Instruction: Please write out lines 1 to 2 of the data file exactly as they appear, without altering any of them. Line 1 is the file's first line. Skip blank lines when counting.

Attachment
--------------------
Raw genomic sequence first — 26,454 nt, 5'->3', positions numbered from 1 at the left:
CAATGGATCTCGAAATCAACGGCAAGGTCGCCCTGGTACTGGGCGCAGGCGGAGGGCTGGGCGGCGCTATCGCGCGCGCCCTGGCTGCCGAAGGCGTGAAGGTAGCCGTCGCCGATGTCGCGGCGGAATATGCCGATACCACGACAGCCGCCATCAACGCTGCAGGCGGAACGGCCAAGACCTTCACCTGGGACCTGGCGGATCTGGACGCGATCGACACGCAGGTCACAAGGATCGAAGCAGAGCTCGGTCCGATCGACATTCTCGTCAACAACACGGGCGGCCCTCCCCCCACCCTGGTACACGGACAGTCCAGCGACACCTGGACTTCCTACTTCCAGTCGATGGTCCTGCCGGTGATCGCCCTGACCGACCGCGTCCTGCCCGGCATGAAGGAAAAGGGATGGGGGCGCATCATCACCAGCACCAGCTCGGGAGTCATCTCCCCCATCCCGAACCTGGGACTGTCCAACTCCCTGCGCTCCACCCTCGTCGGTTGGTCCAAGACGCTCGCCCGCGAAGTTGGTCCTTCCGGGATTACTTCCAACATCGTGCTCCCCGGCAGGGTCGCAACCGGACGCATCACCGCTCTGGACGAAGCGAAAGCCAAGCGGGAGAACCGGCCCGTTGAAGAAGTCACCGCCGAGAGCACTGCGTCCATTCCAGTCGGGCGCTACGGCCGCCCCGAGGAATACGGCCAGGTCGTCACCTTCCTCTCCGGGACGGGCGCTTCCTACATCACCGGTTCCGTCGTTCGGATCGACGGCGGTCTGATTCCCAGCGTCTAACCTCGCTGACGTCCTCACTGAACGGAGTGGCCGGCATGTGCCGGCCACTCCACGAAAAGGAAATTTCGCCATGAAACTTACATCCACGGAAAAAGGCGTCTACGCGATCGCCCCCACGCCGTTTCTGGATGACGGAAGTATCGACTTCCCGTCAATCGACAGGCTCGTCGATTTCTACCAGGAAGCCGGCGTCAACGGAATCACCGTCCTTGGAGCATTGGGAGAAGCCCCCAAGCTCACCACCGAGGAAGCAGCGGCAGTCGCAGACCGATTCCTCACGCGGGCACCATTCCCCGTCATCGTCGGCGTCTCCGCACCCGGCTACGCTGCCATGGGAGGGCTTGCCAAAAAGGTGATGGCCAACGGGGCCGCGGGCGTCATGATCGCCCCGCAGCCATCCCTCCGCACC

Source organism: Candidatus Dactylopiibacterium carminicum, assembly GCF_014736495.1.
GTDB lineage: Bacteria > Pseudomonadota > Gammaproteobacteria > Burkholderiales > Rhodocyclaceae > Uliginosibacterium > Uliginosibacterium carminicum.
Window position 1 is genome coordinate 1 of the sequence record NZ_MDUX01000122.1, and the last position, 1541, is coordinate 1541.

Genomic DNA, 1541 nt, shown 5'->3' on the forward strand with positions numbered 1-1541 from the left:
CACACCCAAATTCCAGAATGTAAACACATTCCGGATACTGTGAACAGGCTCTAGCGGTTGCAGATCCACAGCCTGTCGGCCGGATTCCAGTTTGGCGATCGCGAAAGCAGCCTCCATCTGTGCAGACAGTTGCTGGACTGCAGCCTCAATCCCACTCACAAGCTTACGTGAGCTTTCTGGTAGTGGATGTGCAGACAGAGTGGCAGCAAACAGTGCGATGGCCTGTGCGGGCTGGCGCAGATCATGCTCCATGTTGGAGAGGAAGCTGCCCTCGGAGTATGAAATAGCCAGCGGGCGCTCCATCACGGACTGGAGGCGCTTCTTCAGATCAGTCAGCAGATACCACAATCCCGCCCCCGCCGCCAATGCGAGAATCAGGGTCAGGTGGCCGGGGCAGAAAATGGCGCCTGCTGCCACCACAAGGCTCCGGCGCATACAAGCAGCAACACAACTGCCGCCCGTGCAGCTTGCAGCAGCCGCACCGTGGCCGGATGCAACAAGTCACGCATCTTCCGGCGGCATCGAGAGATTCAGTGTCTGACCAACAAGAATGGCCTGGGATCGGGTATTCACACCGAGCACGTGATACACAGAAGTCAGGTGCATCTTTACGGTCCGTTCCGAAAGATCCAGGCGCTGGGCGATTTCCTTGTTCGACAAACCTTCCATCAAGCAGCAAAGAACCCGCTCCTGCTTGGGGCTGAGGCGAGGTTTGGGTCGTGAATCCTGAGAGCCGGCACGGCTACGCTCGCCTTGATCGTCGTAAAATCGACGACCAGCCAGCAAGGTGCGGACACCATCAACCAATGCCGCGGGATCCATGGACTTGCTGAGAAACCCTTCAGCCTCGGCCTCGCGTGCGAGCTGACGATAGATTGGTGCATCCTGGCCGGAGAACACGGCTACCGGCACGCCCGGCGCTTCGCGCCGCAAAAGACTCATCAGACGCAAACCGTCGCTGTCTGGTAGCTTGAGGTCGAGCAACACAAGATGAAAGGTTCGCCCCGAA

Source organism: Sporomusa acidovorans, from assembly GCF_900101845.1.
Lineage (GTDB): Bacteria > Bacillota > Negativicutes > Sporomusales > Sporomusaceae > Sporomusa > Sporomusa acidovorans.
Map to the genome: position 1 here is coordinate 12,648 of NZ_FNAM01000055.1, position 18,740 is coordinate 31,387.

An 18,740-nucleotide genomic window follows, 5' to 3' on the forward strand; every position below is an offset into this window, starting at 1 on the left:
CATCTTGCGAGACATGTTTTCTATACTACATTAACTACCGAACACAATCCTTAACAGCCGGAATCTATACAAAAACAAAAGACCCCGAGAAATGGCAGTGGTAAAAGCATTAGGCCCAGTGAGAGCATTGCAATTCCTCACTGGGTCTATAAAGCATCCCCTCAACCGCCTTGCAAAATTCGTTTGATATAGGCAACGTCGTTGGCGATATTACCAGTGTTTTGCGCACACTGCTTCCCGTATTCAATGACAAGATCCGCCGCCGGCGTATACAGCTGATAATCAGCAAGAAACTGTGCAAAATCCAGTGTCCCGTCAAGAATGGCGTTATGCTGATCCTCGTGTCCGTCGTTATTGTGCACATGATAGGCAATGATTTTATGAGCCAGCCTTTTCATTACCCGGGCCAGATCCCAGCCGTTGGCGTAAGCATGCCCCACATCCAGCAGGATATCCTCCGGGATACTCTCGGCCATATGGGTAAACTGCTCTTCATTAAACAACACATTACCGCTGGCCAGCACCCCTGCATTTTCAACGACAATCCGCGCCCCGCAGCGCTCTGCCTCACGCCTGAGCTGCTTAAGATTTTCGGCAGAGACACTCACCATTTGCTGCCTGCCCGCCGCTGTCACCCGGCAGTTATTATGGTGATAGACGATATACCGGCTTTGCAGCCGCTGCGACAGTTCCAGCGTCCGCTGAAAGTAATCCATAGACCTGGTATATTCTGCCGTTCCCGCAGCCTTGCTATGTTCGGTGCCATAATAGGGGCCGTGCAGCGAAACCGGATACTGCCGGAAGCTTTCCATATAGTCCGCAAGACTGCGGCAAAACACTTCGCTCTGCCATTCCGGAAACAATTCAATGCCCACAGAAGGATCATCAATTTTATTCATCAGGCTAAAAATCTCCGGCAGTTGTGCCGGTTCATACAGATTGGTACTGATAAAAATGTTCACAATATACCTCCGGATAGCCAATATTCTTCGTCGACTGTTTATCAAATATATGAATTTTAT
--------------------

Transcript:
Raw genomic sequence first — 26,454 nt, 5'->3', positions numbered from 1 at the left:
CAATGGATCTCGAAATCAACGGCAAGGTCGCCCTGGTACTGGGCGCAGGCGGAGGGCTGGGCGGCGCTATCGCGCGCGCCCTGGCTGCCGAAGGCGTGAAGGTAGCCGTCGCCGATGTCGCGGCGGAATATGCCGATACCACGACAGCCGCCATCAACGCTGCAGGCGGAACGGCCAAGACCTTCACCTGGGACCTGGCGGATCTGGACGCGATCGACACGCAGGTCACAAGGATCGAAGCAGAGCTCGGTCCGATCGACATTCTCGTCAACAACACGGGCGGCCCTCCCCCCACCCTGGTACACGGACAGTCCAGCGACACCTGGACTTCCTACTTCCAGTCGATGGTCCTGCCGGTGATCGCCCTGACCGACCGCGTCCTGCCCGGCATGAAGGAAAAGGGATGGGGGCGCATCATCACCAGCACCAGCTCGGGAGTCATCTCCCCCATCCCGAACCTGGGACTGTCCAACTCCCTGCGCTCCACCCTCGTCGGTTGGTCCAAGACGCTCGCCCGCGAAGTTGGTCCTTCCGGGATTACTTCCAACATCGTGCTCCCCGGCAGGGTCGCAACCGGACGCATCACCGCTCTGGACGAAGCGAAAGCCAAGCGGGAGAACCGGCCCGTTGAAGAAGTCACCGCCGAGAGCACTGCGTCCATTCCAGTCGGGCGCTACGGCCGCCCCGAGGAATACGGCCAGGTCGTCACCTTCCTCTCCGGGACGGGCGCTTCCTACATCACCGGTTCCGTCGTTCGGATCGACGGCGGTCTGATTCCCAGCGTCTAACCTCGCTGACGTCCTCACTGAACGGAGTGGCCGGCATGTGCCGGCCACTCCACGAAAAGGAAATTTCGCCATGAAACTTACATCCACGGAAAAAGGCGTCTACGCGATCGCCCCCACGCCGTTTCTGGATGACGGAAGTATCGACTTCCCGTCAATCGACAGGCTCGTCGATTTCTACCAGGAAGCCGGCGTCAACGGAATCACCGTCCTTGGAGCATTGGGAGAAGCCCCCAAGCTCACCACCGAGGAAGCAGCGGCAGTCGCAGACCGATTCCTCACGCGGGCACCATTCCCCGTCATCGTCGGCGTCTCCGCACCCGGCTACGCTGCCATGGGAGGGCTTGCCAAAAAGGTGATGGCCAACGGGGCCGCGGGCGTCATGATCGCCCCGCAGCCATCCCTCCGCACC